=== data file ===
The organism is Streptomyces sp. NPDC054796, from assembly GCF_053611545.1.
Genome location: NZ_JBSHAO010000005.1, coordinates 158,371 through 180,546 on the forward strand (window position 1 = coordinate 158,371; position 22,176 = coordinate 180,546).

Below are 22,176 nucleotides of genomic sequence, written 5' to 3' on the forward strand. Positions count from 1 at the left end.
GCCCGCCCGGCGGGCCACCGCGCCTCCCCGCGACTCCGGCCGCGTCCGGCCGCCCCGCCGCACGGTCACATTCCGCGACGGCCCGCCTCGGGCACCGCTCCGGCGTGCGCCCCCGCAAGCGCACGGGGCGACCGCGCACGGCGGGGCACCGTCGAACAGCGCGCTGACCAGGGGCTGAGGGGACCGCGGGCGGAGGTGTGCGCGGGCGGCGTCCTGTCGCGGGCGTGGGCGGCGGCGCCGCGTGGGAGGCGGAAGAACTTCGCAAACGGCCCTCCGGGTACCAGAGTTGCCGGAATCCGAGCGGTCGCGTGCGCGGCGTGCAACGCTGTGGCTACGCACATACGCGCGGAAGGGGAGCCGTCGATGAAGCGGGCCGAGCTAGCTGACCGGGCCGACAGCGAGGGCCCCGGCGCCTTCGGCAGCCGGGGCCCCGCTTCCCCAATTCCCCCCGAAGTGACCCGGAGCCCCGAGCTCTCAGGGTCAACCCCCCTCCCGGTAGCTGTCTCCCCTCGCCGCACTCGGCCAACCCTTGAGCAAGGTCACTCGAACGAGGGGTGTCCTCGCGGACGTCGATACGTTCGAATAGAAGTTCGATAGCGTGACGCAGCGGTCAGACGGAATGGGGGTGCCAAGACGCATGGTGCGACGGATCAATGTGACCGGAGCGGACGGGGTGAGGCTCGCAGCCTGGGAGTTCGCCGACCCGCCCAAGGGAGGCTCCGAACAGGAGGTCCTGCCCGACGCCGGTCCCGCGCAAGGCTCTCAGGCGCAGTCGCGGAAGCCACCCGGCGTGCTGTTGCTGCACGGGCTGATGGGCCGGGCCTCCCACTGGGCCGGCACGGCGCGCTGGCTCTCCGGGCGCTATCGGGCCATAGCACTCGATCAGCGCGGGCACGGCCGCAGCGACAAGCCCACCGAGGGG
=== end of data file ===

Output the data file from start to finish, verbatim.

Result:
The organism is Streptomyces sp. NPDC054796, from assembly GCF_053611545.1.
Genome location: NZ_JBSHAO010000005.1, coordinates 158,371 through 180,546 on the forward strand (window position 1 = coordinate 158,371; position 22,176 = coordinate 180,546).

Below are 22,176 nucleotides of genomic sequence, written 5' to 3' on the forward strand. Positions count from 1 at the left end.
GCCCGCCCGGCGGGCCACCGCGCCTCCCCGCGACTCCGGCCGCGTCCGGCCGCCCCGCCGCACGGTCACATTCCGCGACGGCCCGCCTCGGGCACCGCTCCGGCGTGCGCCCCCGCAAGCGCACGGGGCGACCGCGCACGGCGGGGCACCGTCGAACAGCGCGCTGACCAGGGGCTGAGGGGACCGCGGGCGGAGGTGTGCGCGGGCGGCGTCCTGTCGCGGGCGTGGGCGGCGGCGCCGCGTGGGAGGCGGAAGAACTTCGCAAACGGCCCTCCGGGTACCAGAGTTGCCGGAATCCGAGCGGTCGCGTGCGCGGCGTGCAACGCTGTGGCTACGCACATACGCGCGGAAGGGGAGCCGTCGATGAAGCGGGCCGAGCTAGCTGACCGGGCCGACAGCGAGGGCCCCGGCGCCTTCGGCAGCCGGGGCCCCGCTTCCCCAATTCCCCCCGAAGTGACCCGGAGCCCCGAGCTCTCAGGGTCAACCCCCCTCCCGGTAGCTGTCTCCCCTCGCCGCACTCGGCCAACCCTTGAGCAAGGTCACTCGAACGAGGGGTGTCCTCGCGGACGTCGATACGTTCGAATAGAAGTTCGATAGCGTGACGCAGCGGTCAGACGGAATGGGGGTGCCAAGACGCATGGTGCGACGGATCAATGTGACCGGAGCGGACGGGGTGAGGCTCGCAGCCTGGGAGTTCGCCGACCCGCCCAAGGGAGGCTCCGAACAGGAGGTCCTGCCCGACGCCGGTCCCGCGCAAGGCTCTCAGGCGCAGTCGCGGAAGCCACCCGGCGTGCTGTTGCTGCACGGGCTGATGGGCCGGGCCTCCCACTGGGCCGGCACGGCGCGCTGGCTCTCCGGGCGCTATCGGGCCATAGCACTCGATCAGCGCGGGCACGGCCGCAGCGACAAGCCCACCGAGGGG